Charles Langley resigns from UCAN
So-called watchdog still "irredeemably corrupt," he says
Charles Langley, the well-known and respected executive of Utility Consumers' Action Network (UCAN) has resigned. He joined the group in 1996 at $25,000 a year. His salary has been slashed to $32,000, which adjusted for inflation is less than he was hired for. Langley and David Peffer, who has also resigned, were the whistleblowers who pointed out numerous examples of wrongdoing at the purported watchdog. Their charges were recently validated when UCAN filed a cross-complaint against its former director, Michael Shames. The suit cited exactly the wrongdoing that Langley and Peffer had told the board about. However, their revelations were met with a massive coverup attempt.
It is not clear whether Peffer and/or Langley will pursue constructive termination suits against UCAN. Whistleblowers have special protection under the law. Among many things, the cross-complaint charged that former executive director Michael Shames had farmed out lawsuits to private attorneys who reaped fat profits from work that had been done by UCAN, a non-profit. The first dozen of those lawsuits were farmed out to the firm of William Lerach, the former hyper-aggressive attorney who wound up incarcerated for his illegal activities. Langley points out that Shames's lawyer in his suit against UCAN, Hallen Rosner, is a former UCAN board member who reaped many of those gains in the private class action lawsuits in which UCAN did the original legwork. But UCAN has not moved aggressively to have Rosner removed from the suit, says Langley.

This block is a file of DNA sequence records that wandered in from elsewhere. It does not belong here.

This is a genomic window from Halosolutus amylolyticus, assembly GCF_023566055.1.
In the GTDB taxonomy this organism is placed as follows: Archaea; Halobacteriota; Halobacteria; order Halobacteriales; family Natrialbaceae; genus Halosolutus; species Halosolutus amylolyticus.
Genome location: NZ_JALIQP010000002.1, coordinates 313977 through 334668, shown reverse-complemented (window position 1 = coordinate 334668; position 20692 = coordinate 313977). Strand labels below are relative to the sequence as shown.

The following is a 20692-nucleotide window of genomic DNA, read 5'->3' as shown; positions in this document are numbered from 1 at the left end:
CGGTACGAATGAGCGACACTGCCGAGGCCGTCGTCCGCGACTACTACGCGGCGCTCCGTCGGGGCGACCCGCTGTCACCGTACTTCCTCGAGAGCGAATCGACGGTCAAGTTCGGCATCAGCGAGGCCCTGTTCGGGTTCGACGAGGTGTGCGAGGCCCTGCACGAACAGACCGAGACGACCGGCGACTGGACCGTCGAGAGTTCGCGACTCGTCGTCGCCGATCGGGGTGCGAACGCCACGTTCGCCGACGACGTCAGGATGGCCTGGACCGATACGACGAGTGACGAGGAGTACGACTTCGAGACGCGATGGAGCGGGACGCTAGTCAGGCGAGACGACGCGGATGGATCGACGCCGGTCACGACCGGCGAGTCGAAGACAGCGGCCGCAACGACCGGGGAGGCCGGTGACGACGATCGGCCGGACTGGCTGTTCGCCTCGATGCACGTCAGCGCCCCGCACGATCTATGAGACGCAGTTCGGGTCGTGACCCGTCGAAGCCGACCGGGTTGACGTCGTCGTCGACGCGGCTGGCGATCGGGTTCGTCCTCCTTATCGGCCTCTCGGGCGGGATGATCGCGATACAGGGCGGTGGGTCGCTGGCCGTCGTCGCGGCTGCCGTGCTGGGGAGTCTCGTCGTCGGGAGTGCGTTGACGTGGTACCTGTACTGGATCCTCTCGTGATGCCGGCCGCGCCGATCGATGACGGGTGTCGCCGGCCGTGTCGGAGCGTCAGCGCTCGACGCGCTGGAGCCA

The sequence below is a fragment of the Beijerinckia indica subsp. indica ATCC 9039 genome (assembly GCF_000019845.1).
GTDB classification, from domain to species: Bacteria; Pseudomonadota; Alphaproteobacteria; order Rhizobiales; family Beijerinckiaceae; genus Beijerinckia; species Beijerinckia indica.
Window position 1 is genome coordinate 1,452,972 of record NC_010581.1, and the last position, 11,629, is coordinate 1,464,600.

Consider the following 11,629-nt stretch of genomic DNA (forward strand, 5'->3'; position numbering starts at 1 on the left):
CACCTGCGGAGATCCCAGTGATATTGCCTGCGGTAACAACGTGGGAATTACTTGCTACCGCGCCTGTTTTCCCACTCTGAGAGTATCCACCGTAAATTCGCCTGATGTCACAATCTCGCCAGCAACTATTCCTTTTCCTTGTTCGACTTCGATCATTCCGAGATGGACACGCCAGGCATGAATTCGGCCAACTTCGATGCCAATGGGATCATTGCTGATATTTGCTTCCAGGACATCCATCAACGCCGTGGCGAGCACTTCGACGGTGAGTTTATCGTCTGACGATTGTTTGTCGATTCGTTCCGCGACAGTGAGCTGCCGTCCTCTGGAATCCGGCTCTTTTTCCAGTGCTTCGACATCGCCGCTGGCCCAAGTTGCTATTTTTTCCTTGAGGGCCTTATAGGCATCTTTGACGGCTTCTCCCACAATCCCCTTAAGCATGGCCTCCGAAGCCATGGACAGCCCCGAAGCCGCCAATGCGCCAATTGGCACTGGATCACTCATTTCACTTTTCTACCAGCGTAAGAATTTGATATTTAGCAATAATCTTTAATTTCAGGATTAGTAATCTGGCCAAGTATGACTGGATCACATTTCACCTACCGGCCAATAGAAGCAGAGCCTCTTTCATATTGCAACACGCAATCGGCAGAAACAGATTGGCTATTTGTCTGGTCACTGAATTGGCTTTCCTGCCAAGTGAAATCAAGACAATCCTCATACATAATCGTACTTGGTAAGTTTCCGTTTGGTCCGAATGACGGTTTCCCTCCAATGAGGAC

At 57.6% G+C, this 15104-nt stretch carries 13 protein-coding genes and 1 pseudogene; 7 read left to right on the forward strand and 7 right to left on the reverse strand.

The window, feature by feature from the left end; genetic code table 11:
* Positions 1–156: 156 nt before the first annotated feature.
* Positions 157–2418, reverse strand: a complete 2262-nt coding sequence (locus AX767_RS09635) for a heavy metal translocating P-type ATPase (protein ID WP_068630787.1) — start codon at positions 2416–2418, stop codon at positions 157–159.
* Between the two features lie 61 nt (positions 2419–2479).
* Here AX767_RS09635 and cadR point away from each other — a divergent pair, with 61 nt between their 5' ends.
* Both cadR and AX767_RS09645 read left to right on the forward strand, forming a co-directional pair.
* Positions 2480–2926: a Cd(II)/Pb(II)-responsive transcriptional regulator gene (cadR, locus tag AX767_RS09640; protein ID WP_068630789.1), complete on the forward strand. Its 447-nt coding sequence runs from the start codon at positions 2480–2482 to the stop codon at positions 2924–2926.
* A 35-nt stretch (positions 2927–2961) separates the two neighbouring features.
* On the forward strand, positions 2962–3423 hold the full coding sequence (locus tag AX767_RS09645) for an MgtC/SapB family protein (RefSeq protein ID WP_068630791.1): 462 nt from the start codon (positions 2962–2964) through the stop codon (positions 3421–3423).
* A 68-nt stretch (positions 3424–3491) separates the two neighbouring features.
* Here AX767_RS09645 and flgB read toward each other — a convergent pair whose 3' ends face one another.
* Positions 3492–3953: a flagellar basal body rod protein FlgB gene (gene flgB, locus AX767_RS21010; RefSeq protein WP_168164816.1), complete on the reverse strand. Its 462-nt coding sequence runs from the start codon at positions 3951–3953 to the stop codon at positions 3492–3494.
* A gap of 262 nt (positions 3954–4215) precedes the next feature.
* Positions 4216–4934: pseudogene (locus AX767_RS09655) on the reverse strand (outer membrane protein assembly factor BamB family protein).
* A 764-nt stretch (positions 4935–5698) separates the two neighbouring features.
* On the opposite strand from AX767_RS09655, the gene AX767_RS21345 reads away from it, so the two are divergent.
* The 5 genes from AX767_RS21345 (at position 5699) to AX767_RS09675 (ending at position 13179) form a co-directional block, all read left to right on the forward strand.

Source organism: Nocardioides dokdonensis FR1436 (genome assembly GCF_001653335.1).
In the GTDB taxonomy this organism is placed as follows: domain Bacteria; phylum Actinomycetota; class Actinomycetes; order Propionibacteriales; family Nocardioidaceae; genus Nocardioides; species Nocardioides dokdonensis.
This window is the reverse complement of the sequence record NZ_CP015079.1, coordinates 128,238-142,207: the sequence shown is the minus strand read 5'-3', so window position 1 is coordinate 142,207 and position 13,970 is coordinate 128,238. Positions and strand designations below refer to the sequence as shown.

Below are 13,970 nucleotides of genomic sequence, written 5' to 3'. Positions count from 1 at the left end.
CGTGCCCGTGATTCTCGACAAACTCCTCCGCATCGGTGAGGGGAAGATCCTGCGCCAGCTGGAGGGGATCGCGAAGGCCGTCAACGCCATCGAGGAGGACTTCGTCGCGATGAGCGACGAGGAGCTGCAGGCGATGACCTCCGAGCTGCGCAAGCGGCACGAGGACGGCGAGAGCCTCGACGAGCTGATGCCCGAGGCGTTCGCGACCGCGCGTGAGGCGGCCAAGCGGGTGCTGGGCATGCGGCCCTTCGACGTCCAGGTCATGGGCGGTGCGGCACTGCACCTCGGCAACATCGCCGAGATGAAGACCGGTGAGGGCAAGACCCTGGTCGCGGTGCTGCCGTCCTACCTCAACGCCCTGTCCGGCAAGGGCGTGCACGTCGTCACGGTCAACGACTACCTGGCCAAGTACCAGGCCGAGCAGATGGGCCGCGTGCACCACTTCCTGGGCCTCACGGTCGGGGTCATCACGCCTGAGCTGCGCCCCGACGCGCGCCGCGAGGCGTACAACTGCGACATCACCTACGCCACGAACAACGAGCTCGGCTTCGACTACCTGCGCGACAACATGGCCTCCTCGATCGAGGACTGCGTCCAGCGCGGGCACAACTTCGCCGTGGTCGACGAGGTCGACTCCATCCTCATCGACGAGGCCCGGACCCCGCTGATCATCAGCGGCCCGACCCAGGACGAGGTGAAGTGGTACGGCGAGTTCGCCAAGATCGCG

While at UCAN, Langley provided San Diego with regular information on gas prices, as well as handling public relations, marketing, and fundraising activities for the organization. Even after management changes and the cleaning out of some board members, UCAN remains "irredeemably corrupt," says Langley.